FACTS: Chris and Gina Henson divorced in 1991. Gina was awarded primary custody of the couple's children; Chris was ordered to pay child support and half of the children's medical expenses. Several years after the divorce, Chris moved to California while Gina remained in Kansas. In 1994, Gina attempted to enforce Chris's child support obligations, a case was opened in California, and Chris began paying child support under an income withholding order. A few years later, the district court trustee asked the California court to increase the child support amount and require payment for medical bills and insurance. The California court significantly increased Chris's child support obligation and asked that additional funds be paid towards the arrearage. In 2002, Chris moved to Colorado. The court trustee registered the California judgment and Chris's employer began withholding income. Gina moved to determine an arrearage, and after Chris did not appear the district court issued a default judgment, basing the arrearage amount on the California judgment. Chris eventually moved to set aside the default judgment on grounds that the California judgment was void. That motion was denied, and the district court renewed its holding that the California judgment remains in effect and that any calculation of Chris's arrearage should be based off that judgment. Chris appealed

ISSUES: (1) Jurisdiction of California court; (2) validity of default judgment; (3) request for setoff; (4) income withholding order; (5) attorney fees

HELD: Chris's challenge about the validity of the California judgment involves a challenge to subject matter jurisdiction. As such, it may be raised at any time. Similarly, there is no time limit on a challenge to a void judgment. Chris did not acquiesce in the California judgment by paying child support under it; paying a void judgment cannot amount to acquiescence. When the district court modified Chris's child support obligation, the Uniform Reciprocal Enforcement of Support Act was in effect in California but not in Kansas. The Full Faith in Credit for Child Support Orders Act accounts for this, requiring each state to recognize ongoing child support obligations from other states and giving them power to modify child support obligations only under limited circumstances. The FFCCSOA preempts URESA with respect to child support modification in an URESA enforcement action. Under the FFCCSOA, only Kansas had jurisdiction to modify Chris's child support obligation. California's child support modification order is void and cannot be used as a basis for default judgment or to determine arrearages. The district court did not make adequate findings of fact to allow for a review of whether Chris is entitled to an equitable setoff for amounts he overpaid under the void California judgment. That fact-finding must be done on remand. The district court was required to issue an income withholding order after it determined the amount of Chris's arrearage. But because the order is based on the void California judgment, the withholding order is no longer legally enforceable. On remand, the district court must determine the appropriateness of enforcing any future income withholding order. The district court did not abuse its discretion by awarding Gina attorney fees for representation undertaken in district court. But Gina is not awarded attorney fees on appeal because the application for fees did not comply with Supreme Court Rule 7.07(b)(2).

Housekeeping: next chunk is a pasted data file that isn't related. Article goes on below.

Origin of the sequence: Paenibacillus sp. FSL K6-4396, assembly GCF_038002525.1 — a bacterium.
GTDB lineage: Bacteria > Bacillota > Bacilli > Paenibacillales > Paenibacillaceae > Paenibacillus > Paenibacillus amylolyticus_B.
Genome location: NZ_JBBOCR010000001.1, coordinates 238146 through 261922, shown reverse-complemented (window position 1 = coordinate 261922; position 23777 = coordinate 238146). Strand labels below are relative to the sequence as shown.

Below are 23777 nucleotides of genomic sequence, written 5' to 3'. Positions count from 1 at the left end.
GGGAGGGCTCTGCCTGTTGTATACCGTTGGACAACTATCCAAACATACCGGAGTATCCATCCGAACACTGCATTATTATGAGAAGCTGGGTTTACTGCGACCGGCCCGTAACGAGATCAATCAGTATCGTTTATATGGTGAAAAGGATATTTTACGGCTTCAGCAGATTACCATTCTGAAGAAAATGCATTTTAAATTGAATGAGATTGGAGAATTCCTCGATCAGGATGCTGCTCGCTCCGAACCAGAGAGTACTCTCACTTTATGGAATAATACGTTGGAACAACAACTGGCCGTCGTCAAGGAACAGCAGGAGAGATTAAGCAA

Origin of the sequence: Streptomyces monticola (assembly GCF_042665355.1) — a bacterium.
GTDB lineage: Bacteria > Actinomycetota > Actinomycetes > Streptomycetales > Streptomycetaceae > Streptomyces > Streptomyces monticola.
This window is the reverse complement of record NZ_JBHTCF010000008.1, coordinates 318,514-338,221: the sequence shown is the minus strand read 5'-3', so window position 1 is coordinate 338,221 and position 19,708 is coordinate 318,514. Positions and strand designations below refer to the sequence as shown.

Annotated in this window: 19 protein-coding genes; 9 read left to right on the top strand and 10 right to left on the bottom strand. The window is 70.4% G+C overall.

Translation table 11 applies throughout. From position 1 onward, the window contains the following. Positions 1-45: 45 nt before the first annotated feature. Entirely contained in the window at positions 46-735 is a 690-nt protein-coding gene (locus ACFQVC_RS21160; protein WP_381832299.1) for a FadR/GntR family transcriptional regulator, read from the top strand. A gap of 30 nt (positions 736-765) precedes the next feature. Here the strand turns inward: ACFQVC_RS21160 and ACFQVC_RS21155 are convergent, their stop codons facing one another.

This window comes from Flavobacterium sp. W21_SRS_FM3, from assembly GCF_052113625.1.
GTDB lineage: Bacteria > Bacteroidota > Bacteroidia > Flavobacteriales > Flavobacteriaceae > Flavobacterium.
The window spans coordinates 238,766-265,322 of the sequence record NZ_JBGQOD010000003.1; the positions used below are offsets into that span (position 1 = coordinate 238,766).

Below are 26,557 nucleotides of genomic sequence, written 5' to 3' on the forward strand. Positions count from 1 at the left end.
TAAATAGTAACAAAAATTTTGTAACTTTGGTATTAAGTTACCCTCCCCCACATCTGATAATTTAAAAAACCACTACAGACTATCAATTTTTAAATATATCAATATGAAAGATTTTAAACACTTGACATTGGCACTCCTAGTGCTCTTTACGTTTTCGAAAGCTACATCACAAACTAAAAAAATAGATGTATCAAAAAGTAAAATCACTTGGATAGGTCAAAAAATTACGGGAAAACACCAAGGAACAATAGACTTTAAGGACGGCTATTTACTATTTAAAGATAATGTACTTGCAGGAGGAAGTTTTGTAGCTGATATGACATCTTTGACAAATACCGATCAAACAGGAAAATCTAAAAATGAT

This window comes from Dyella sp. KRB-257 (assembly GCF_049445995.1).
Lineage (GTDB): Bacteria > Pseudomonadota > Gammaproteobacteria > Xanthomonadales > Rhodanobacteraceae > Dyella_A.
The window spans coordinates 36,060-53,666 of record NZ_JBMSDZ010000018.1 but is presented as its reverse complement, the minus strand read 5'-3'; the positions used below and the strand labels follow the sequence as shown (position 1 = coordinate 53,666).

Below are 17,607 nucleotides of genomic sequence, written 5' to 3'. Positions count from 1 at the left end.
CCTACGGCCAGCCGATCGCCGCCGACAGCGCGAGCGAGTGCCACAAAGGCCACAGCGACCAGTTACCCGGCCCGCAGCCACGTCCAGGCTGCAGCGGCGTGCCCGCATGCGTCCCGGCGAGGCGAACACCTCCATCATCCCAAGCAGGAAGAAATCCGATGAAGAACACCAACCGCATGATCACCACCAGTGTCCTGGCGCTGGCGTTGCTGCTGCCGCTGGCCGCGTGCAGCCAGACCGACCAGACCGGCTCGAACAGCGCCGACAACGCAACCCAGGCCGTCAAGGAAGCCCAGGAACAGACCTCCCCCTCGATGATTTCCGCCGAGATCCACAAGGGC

STATUTES: 23 U.S.C. §1738B; K.S.A. 2019 Supp. 23-2715, -3103(a), -36,202, -36,205, -36,205(c), -36,313, 60-260(b)(4), -260(b)(5), -260(c); K.S.A. 23-451, -9,101, -3106(a)

Tags:  acquiescence  Appeals  child support  Constitutional law  contracts  criminal law  criminal procedure  evidence  jurisdiction  jury instructions  sentences  statutes